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2013 Illinois Preview – Offense
Illinois RB Donovonn Young
Illinois RB Donovonn Young
CollegeFootballNews.com
Posted May 1, 2013


CollegeFootballNews.com 2013 Preview - Illinois Fighting Illini Offense


Illinois Fighting Illini

Preview 2013 - Offense

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What You Need To Know: Offensive coordinator Bill Cubit inherits a wealth of experience, but will there be any production? Quarterback Nathan Scheelhaase regressed behind a leaky line that didn’t give him any time to operate, and the backfield didn’t provide enough help for an offense that finished second-to-last in the nation in both scoring and yards. The first step will be to get more out of the line that was the worst in the Big Ten in pass protection and did nothing for the ground game. However, it was a young line that should settle in now. More time for Scheelhaase has to translate into more pop and explosion for a passing game that went absolutely nowhere. Fortunately, three starters are back in the receiving corps, while Donovonn Young leads a quick and young group of running backs.

Returning Leaders
Passing: Nathan Scheelhaase
149-246, 1,361 yds, 4 TD, 8 INT
Rushing: Donovonn Young
131 carries, 571 yds, 3 TD
Receiving: Donovonn Young
38 catches, 172 yds, 1 TD

Star of the offense: Senior QB Nathan Scheelhaase
Player who has to step up and be a star: Junior C Alex Hill
Unsung star on the rise: Sophomore RB Josh Ferguson
Best pro prospect: Junior OG Michael Heitz
Top three all-star candidates: 1) Scheelhaase, 2) WR Ryan Lankford, 3) RB Donovonn Young
Strength of the offense: Experience, Scheelhaase
Weakness of the offense: Big Plays, Scoring

Quarterbacks

There’s taking a step back, and there’s Nathan Scheelhaase’s junior season. The 6-3, 200-pound veteran turned in a solid 2011 for a struggling offense with a few big performances with both his legs and arm, but last year he couldn’t seem to get much of anything working deep with just 1,361 passing yards and four scores with eight picks. He was fine on his short-range passes, completing 60% of his throws, but they didn’t go anywhere. After running for 624 yards two years ago, he was bottled up with defenses keying on him, gaining just 303 yards with a team-leading four scores. The 2007 Gatorade Illinois Player of the Year still has time to close things out with a big performance in his fourth season as the starter, but he needs more help from the rest of the offense and has to show he can take the team to another level.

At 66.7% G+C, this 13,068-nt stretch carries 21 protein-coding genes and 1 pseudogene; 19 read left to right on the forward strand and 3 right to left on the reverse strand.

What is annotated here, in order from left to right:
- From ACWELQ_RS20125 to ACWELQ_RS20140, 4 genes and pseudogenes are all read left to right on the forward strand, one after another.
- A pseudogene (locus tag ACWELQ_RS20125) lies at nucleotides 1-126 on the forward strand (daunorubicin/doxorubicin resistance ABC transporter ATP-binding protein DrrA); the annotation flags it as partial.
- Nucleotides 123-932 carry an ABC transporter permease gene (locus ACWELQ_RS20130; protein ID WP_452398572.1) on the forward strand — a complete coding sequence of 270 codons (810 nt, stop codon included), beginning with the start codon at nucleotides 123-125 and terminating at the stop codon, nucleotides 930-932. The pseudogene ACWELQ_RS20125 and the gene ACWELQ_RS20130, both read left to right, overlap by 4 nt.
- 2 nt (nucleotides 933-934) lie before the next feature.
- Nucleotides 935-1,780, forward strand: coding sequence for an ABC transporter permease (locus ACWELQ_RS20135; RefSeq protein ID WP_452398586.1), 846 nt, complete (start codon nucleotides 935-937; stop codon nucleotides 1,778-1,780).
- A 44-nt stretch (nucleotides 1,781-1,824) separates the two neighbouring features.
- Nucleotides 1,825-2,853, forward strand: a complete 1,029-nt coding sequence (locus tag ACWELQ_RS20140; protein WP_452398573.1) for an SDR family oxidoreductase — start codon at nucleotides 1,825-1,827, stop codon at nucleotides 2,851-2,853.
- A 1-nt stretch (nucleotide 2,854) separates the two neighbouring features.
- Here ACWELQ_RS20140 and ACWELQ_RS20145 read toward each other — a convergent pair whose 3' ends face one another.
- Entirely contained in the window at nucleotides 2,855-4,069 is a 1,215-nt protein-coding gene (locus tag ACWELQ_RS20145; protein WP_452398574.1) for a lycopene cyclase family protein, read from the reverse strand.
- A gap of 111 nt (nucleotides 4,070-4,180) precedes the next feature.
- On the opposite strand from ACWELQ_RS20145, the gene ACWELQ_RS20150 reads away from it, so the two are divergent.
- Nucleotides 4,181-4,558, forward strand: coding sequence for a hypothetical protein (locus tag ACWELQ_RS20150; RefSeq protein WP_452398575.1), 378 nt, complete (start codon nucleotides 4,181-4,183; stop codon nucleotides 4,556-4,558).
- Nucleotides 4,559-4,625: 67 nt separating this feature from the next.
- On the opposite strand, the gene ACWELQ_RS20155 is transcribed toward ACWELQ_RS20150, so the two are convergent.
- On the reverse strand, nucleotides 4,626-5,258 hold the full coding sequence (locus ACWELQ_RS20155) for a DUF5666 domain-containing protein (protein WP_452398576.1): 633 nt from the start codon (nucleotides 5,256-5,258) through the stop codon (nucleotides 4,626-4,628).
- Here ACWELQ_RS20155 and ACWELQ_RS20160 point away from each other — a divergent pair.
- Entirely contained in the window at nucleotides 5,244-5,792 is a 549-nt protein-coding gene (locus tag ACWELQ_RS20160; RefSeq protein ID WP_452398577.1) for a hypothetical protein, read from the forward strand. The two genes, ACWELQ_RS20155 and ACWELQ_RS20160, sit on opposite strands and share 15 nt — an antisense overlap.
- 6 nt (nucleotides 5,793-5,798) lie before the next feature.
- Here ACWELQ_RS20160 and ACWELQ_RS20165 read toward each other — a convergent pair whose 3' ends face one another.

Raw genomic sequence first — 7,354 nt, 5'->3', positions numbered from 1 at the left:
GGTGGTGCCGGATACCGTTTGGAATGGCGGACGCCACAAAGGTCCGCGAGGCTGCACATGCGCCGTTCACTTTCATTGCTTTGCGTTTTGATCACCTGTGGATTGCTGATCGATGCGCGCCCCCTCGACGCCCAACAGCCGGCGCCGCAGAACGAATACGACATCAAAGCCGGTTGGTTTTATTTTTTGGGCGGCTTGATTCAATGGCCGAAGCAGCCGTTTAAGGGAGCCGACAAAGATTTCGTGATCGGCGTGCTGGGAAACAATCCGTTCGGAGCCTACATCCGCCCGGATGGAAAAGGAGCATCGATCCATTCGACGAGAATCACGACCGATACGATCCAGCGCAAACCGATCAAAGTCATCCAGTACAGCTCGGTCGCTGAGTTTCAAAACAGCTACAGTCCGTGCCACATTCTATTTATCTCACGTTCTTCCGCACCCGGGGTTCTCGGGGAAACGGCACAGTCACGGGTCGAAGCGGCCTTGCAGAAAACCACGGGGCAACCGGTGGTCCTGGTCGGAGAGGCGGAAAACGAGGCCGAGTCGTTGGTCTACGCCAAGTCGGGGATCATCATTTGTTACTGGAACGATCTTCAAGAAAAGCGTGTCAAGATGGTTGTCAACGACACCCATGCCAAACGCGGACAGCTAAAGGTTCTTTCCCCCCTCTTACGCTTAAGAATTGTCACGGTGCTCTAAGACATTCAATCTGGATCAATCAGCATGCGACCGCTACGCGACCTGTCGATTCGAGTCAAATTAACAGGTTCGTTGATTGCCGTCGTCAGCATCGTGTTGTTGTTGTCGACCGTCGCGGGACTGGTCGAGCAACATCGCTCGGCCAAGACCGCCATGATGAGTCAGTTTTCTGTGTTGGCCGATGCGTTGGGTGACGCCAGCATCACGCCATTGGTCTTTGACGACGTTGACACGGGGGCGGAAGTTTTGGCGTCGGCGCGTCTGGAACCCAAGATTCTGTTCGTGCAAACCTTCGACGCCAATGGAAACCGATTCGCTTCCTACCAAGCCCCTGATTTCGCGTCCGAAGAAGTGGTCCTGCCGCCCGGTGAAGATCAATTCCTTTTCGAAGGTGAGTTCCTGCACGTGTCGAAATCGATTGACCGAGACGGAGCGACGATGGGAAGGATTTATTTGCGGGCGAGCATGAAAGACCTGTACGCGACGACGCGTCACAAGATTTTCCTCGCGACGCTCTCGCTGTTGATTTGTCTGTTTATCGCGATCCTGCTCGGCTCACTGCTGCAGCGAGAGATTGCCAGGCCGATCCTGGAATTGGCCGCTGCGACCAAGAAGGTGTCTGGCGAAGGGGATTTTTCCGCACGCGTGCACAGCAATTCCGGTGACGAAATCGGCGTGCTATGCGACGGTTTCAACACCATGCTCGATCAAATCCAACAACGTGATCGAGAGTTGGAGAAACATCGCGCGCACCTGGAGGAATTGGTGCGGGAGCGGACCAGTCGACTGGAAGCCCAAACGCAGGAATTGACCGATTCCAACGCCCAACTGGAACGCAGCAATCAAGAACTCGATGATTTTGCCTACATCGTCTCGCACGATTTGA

Junior Riley O’Toole has stepped in from time to time and at times looked like the team’s strongest passer, throwing for 333 yards and five scores when getting his chance against Charleston Southern and hitting on 19-of-25 passes against Louisiana Tech, but for just 120 yards. At 6-4 and 220 pounds, the 2010 Gatorade Illinois Player of the Year has the size along with the smarts, the tools, and the athleticism to do a little of everything for the offense, and while he’s not the runner Scheelhaase is, he can move a little bit. He’ll work with 6-1, 195-pound sophomore Chase Haslett isn’t all that big, but the son of NFL coach Jim Haslett is tough with a decent, accurate arm.

Watch Out For … star recruit Aaron Bailey. An excellent get for the program, he slid down the recruiting rankings after being hurt as a senior, but at 6-2 and 220 pounds he has decent size with tremendous rushing skills and playmaking ability. A great athlete, he fits the Illinois dual-threat mode with a huge upside.
Strength: Mobility. When he’s in a groove, Scheelhaase can be as dangerous as any non-Braxton Miller quarterback in the Big Ten. O’Toole can run for his size, and Bailey is a terrific rushing options.
Weakness: Throwing deep. The Illini quarterbacks can complete passes, but they can’t do it for big yards and huge plays. Illinois QBs combined to hit 63% of their throws, but they averaged a horrendous 9.1 yards per completion.
Outlook: There’s way too much talent and way too much experience to be so bad. Scheelhaase knows what he’s doing and needs to use all his time logged in to be far better, while O’Toole has the skills to take over the job if there are problems again. There are options, but Scheelhaase has to improve and be more consistent.
Unit Rating: 7

Running Backs